29 June 2021

On 17 June 2021, EIF organised the virtual debate ‘Decrypting the encryption debate: How to ensure public safety with a privacy-preserving and secure Internet?’.
The event, co-hosted by European Parliament Vice-President and EIF member Marcel Kolaja and MEP and EIF member Patrick Breyer, was moderated by EIF Director General Maria Rosa Gibellini. The following speakers shared their perspectives on the ongoing encryption debate:

  • Guillaume Poupard, Director General, The French National Cybersecurity Agency (ANSSI)
  • Bruce Schneier, American cryptographer, computer security professional, privacy specialist, writer
  • Alexander Hanff, Co-founder and CEO, Think Privacy
  • Neeti Biyani, Policy and Advocacy Manager, Internet Society
Decrypting the encryption debate: How to ensure public safety with a privacy-preserving and secure Internet?

Marcel Kolaja MEP underlined that privacy is indispensable for any democratic system: it is a key enabler for individuals to practice and enjoy other fundamental rights and to enable a free exchange of ideas. The IMCO Committee is working on ways to make critical infrastructure secure and important services stronger, trying to incentivise Member States to promote strong encryption and cryptography and to encourage all players to develop cybersecurity skills.

Unfortunately, warned the Vice-President, in parallel to this initiative, other legislation that would have an adverse effect on consumer protection, innovation and the functioning of the Internal Market is moving forward. We need to promote a coherent approach, strengthening the privacy and security of users.

According to Patrick Breyer MEP, a long-time civil liberties and privacy activist, surveillance, distrust and fear are gradually transforming our society into one of “uncritical consumers who think they have nothing to hide and, in a vain attempt to achieve total security, are prepared to give up their freedoms.”

The supporters of breaking encryption use an emotional frame to legitimise what will become the EU’s first legislation on mass surveillance: email, messaging and chat services providers will be able to screen the content of every private message for alleged child pornography. This legislation will be voted in July and the European Commission will follow up with legislation to make this screening mandatory. So much awareness and understanding are needed for lawmakers to get it right, asserted the MEP.

Guillaume Poupard, former cryptographer and now head of the French national authority for cybersecurity, underlined the importance of cryptography technology to protect ourselves. We need to talk about real solutions because global security, including privacy, is the most important thing to achieve.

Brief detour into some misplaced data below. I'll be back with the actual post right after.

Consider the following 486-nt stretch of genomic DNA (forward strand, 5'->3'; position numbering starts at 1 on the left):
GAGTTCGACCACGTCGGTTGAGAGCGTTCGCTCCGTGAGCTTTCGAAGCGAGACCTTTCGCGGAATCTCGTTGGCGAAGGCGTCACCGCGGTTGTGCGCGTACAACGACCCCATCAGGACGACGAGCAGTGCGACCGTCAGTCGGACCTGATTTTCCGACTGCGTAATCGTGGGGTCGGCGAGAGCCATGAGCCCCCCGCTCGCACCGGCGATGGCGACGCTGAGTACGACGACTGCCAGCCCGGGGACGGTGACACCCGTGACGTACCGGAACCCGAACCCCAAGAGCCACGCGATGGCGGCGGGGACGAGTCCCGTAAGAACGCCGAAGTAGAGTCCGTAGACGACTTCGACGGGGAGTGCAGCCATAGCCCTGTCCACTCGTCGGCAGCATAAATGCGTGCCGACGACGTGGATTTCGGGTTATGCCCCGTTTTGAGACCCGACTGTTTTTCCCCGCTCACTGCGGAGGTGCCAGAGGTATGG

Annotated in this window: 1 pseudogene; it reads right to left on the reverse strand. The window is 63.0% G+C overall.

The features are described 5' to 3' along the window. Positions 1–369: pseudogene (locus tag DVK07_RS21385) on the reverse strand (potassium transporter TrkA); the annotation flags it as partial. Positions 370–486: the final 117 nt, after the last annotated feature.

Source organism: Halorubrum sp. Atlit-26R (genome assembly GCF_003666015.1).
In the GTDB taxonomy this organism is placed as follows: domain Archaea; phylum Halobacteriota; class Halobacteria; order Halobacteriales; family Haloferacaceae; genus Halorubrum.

We know that simple solutions like weakening crypto don’t work because it’s impossible to have systems with a level of security low enough to be decrypted by investigators and not by criminals. In order to find ideas on a possible solution, we need (1) a clear analysis from a cybersecurity point of view and (2) openness and transparency. We need to change the minds of people working on these domains.

Bruce Schneier seconded the opinion that we must not talk about security vs. privacy, but about security vs. security. Today we all use the same systems and the same protocols and we can either design this for security or for surveillance: what is important for security is that defence has to dominate – as long as a smartphone is in the pocket of every single person, it is essential that this be secure.

“If I am going to build a smartphone with some kind of access mechanism, that mechanism technically is there and is available for others who want to use it. We are incredibly vulnerable in cyberspace, and in that world, defence has to win over offence.”

Alexander Hanff focused on how, if we give up privacy, we give up all other freedoms which rely on it: freedom of speech, movement, opinion, thought – which make us innovative and our societies democratic.
According to Mr. Hanff, there is a need to prevent people from commiting abuse rather than dealing with the consequences and more money should be spent on research.

Even if we don’t manage to find a solution, said Mr. Hanff, there are other ways that can help dealing with the consequences of an abuse such as modern technologies and modern techniques – for example, homomorphic encryption – which would allow for the inspection of communications without undermining encryption and confidentiality.

Neeti Biyani prompted the audience on the economic importance of encryption as the strongest tool to protect us. Cryptographic technology plays a crucial role in maintaining the trustworthiness of the internet by protecting the integrity and the confidentiality of data: according to the Internet Society, represented by Ms. Biyani, encryption is the strongest and most widely available form of privacy and security.

Nevertheless, Ms. Biyani warned against a dangerous trend of policymakers using the excuse of addressing illegal and harmful content in order to pass legislation to break encryption, undermining, in this way: privacy, individual and national security, economic growth and innovation. It is crucial to keep people’s data safe not only for the sake of privacy and security, but also for the sake of the economy.

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